A Daily Guide to Living in Beatitude Menu Button

Saturday

<April 3, 2021>

Blessed are the peacemakers, for they shall be called sons of God.7

Daily Devotional: The Blessed Virgin Mary Gift of the Holy Spirit: Wisdom—the gift of contemplative reflection on, and love for, divine things. It enables one to assess the world by revealed truths and instills peace in the soul. Proclamation of Faith: “I believe in the resurrection of the body and life everlasting.” The Blessed Mother: May we experience God’s protection as Mary did, by imitating her obedience to God’s Will. Protection Through Obedience. Jesus: The life of Christ exemplified prudence, always seeking to do God’s Will alone. May we do the same.
Glorious Characteristic: Impassability—we will be immune from death and pain. (Rev 21:4, I Cor 15:50-57) Spiritual Work of Mercy: Forgive offenses. Corporal Work of Mercy: Give drink to the thirsty. Sacrament: Anointing of the Sick Commandments:
  1. You shall not covet your neighbor’s wife.
  2. You shall not covet your neighbor’s goods.
Thought for the Day: Blessed Virgin Mary: “Do whatever He tells you.”

Today’s Reading

Holy Saturday

Holy Saturday is the period of Holy Week when Catholics remember Jesus’ entombment. It is a preparation day. Today is a day of quiet and prayerful reflection on the true gravity of the crucifixion and Jesus’ redemptive sacrifice. Throughout the world our Churches are empty of the Blessed Sacrament and quiet in anticipation of Easter’s triumph over darkness and evil, sin and death.
The quietness of the day permits us to ponder the implications of physical death and how each of us in life and death, affects others. The day before Easter also permits the Elect and the Catechumens a period of solitude and reflection as they prepare to participate in a most meaningful manner in the Sacraments of Initiation. After the frantic activities of Palm Sunday, Holy Thursday & Good Friday…Holy Saturday is a pregnant pause before the realization of the resurrection is realized on Easter Sunday morning.
This period should be prayerful and quiet, as well as contemplative of the chronological and historical events that we call the Passion. This day should also provide anticipatory happiness as we prepare to celebrate the New Passover. Holy Saturday permits us to deeply saturate our parched theological spirits in images of the waters of Baptism, and symbols of restored life. This evening Mother Church will initiate a new fire and the Paschal Candle will stand in our churches providing radiant light and reminding us of Jesus’ Easter triumph. We will profess our faith in the Creed, along with our newly initiated brothers and sisters. We will partake in the Eucharistic sacrifice, now the unbloody reenactment of Calvary.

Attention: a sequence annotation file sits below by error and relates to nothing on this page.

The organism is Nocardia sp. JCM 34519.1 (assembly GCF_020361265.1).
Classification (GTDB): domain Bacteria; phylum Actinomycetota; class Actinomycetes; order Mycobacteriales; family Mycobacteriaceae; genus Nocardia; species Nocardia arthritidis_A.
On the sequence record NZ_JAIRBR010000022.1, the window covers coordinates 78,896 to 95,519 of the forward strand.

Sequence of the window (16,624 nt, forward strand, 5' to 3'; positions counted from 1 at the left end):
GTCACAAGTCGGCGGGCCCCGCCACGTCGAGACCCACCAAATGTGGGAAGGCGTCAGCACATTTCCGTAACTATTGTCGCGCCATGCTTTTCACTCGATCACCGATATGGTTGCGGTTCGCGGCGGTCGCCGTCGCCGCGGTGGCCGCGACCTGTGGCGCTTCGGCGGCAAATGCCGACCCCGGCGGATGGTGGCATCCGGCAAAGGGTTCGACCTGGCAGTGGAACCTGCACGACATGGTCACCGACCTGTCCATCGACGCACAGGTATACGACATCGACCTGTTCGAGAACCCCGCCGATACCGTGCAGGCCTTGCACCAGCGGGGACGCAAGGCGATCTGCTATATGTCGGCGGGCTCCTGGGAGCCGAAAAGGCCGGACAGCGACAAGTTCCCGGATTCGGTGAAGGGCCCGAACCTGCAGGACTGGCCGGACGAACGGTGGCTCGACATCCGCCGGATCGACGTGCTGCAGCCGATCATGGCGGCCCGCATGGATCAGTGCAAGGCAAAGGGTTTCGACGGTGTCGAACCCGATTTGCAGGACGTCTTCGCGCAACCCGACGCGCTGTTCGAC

In our Churches, new water will be blessed and there will be a sprinkling over all of us to recount our sacramental incorporation through the living waters of baptism, the warming power of the Holy Spirit in confirmation and the nourishment provided through our Eucharist, Jesus, the Bread of Life. It is a good and appropriate thing that this Holy Saturday period is quiet and contemplative, relaxed and subtly expectant.
The Easter Vigil and all of the subsequent liturgies of Easter will explode our sensual perceptions and provide us with a liturgical extravaganza of auditory, tactile and sensory stimulations. As we participate in the theological burst of liturgical expressions of Jesus’ resurrected glory, we are able to closely relate to the Apostles, to Mary and to all the believers in Jerusalem on that first Easter morning. Sorrow turns to joy, darkness is transformed into new light and our joyous expectations of new and eternal life are renewed.
Our faith will again feel the intensity of the Paschal Mystery as the entire communion of the Church proclaims, “Alleluia! Alleluia!” We should most deeply recall the prayer from the blessing of the Paschal candle. “Christ yesterday and today, the First and the Last, the Beginning and the End, the Alpha and Omega. All time belongs to Him and all glory, forever and ever. Amen.

Hugh McNichol https://www.catholic.org/featured/headline.php?ID=5464

About Us

Mission

We could find no better way to describe the purpose of Daily Beatitude than the Prologue of the Catechism of the Catholic Church, Paragraph 1:

God, infinitely perfect and blessed in himself, in a plan of sheer goodness freely created man to make him share in his own blessed life. For this reason, at every time and in every place, God draws close to man. He calls man to seek him, to know him, to love him with all his strength. He calls together all men, scattered and divided by sin, into the unity of his family, the Church. To accomplish this, when the fullness of time had come, God sent his Son as Redeemer and Savior. In his Son and through him, he invites men to become, in the Holy Spirit, his adopted children and thus heirs of his blessed life.

Content

We are called to live in beatitude. This contemplation is one designed to help us incorporate the beatitudes into our day. This work is not one of absolutes. It is just one way to incorporate the countenance of Jesus into each day. It is not the only way. View our rationale.

Each day a different beatitude is presented with several points of focus that provide meditation. An additional reading is included daily related to the beatitude or one of the points of focus. All readings are archived for your convenience.

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